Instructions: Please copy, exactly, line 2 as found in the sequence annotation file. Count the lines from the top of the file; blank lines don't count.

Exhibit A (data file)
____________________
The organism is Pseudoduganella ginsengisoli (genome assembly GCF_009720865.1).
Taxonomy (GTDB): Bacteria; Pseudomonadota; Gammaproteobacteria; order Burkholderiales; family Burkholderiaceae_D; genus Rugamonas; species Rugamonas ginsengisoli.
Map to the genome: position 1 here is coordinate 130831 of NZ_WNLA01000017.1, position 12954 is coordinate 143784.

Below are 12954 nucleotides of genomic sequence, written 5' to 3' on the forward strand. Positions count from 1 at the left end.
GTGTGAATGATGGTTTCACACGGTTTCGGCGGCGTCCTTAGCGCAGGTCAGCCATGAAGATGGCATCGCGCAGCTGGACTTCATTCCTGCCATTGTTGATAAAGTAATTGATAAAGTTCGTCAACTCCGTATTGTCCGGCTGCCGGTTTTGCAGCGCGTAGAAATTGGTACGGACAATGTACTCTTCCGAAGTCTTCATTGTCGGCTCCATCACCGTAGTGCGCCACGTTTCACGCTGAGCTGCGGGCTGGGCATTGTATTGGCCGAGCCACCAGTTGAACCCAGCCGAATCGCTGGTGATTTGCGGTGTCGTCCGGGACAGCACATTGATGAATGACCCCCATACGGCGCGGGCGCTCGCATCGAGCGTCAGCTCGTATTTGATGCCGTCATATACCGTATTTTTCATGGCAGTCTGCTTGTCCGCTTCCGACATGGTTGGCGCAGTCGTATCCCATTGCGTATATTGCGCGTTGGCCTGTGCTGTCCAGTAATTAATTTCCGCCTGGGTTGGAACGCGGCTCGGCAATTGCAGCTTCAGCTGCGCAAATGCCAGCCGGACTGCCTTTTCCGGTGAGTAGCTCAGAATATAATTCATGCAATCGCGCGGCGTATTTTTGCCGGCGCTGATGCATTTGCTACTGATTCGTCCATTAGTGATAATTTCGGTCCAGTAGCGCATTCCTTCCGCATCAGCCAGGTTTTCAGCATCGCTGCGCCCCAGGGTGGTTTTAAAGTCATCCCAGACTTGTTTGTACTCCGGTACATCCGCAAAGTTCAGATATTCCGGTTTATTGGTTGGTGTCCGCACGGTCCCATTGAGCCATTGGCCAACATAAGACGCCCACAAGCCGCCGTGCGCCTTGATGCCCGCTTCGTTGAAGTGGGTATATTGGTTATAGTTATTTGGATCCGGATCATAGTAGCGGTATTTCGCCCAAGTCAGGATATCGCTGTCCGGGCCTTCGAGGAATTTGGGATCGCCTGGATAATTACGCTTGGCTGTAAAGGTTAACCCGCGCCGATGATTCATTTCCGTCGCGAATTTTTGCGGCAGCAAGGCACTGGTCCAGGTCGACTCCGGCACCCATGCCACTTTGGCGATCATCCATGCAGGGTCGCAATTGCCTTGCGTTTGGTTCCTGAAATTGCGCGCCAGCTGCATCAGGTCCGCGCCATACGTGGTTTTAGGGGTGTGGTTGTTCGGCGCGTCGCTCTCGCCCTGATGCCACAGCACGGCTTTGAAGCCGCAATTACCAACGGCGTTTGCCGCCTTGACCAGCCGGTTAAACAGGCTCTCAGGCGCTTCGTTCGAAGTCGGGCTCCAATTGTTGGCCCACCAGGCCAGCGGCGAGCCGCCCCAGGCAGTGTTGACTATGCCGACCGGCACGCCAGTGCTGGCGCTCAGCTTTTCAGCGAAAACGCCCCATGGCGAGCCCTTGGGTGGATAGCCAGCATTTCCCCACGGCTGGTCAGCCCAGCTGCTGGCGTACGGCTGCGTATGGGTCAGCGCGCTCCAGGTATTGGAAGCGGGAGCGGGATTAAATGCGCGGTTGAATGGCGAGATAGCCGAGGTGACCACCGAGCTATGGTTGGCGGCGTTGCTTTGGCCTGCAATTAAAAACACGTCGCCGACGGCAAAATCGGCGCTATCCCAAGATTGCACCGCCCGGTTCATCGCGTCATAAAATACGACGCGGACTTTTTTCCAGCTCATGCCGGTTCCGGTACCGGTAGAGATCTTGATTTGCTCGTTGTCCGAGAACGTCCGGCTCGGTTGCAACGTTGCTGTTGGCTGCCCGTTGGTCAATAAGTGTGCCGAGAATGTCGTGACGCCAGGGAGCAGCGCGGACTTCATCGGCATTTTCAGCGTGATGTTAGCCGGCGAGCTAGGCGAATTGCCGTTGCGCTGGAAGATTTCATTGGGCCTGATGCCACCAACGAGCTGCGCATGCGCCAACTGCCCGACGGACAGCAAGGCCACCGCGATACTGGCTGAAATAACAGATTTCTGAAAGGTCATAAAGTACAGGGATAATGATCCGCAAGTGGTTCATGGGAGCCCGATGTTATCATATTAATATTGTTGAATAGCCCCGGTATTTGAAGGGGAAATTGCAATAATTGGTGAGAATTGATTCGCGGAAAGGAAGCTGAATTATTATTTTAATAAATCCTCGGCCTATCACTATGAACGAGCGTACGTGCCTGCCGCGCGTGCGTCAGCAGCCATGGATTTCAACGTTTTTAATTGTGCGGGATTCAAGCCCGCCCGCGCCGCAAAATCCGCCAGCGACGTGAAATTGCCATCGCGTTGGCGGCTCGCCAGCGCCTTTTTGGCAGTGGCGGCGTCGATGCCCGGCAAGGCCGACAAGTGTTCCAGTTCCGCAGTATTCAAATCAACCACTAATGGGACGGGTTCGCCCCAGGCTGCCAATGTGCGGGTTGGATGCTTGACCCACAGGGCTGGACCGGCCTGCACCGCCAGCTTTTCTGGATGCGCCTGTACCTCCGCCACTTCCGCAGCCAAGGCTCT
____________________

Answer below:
Taxonomy (GTDB): Bacteria; Pseudomonadota; Gammaproteobacteria; order Burkholderiales; family Burkholderiaceae_D; genus Rugamonas; species Rugamonas ginsengisoli.